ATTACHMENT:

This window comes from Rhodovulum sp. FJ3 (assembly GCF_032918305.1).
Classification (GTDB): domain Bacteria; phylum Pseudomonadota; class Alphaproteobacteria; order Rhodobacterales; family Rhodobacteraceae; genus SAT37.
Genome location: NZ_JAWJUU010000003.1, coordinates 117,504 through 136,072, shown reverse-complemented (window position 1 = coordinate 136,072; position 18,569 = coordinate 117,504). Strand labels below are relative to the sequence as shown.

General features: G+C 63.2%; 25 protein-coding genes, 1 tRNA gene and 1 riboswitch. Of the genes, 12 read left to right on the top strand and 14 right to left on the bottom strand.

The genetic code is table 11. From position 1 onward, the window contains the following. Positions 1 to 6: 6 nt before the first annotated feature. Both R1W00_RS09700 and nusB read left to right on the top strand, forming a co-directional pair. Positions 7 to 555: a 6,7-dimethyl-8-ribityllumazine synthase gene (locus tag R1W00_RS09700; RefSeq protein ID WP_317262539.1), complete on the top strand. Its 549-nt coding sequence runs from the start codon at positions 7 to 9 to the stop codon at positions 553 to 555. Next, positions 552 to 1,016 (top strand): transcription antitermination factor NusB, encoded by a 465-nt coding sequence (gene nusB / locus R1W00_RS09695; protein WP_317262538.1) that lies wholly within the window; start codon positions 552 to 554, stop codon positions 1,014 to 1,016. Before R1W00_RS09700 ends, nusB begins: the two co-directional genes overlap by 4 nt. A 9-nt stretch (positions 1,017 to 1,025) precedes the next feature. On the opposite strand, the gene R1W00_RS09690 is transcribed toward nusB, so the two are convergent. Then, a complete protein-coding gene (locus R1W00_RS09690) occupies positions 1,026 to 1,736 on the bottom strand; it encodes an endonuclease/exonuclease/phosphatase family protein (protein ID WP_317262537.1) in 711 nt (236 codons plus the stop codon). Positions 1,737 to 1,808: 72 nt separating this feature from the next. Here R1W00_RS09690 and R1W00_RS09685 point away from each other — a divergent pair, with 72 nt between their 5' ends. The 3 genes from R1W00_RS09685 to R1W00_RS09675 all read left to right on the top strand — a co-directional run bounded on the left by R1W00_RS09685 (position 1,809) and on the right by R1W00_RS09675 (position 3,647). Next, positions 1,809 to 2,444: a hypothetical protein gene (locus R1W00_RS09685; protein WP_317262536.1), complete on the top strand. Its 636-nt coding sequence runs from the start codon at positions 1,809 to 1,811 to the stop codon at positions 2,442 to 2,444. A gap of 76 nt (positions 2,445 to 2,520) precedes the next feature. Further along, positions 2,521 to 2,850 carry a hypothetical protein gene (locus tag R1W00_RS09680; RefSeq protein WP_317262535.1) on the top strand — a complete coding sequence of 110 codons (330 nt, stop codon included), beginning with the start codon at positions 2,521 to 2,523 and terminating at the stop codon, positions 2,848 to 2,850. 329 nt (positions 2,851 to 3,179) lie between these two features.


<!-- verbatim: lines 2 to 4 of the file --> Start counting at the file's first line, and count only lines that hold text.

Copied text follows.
Classification (GTDB): domain Bacteria; phylum Pseudomonadota; class Alphaproteobacteria; order Rhodobacterales; family Rhodobacteraceae; genus SAT37.
Genome location: NZ_JAWJUU010000003.1, coordinates 117,504 through 136,072, shown reverse-complemented (window position 1 = coordinate 136,072; position 18,569 = coordinate 117,504). Strand labels below are relative to the sequence as shown.

General features: G+C 63.2%; 25 protein-coding genes, 1 tRNA gene and 1 riboswitch. Of the genes, 12 read left to right on the top strand and 14 right to left on the bottom strand.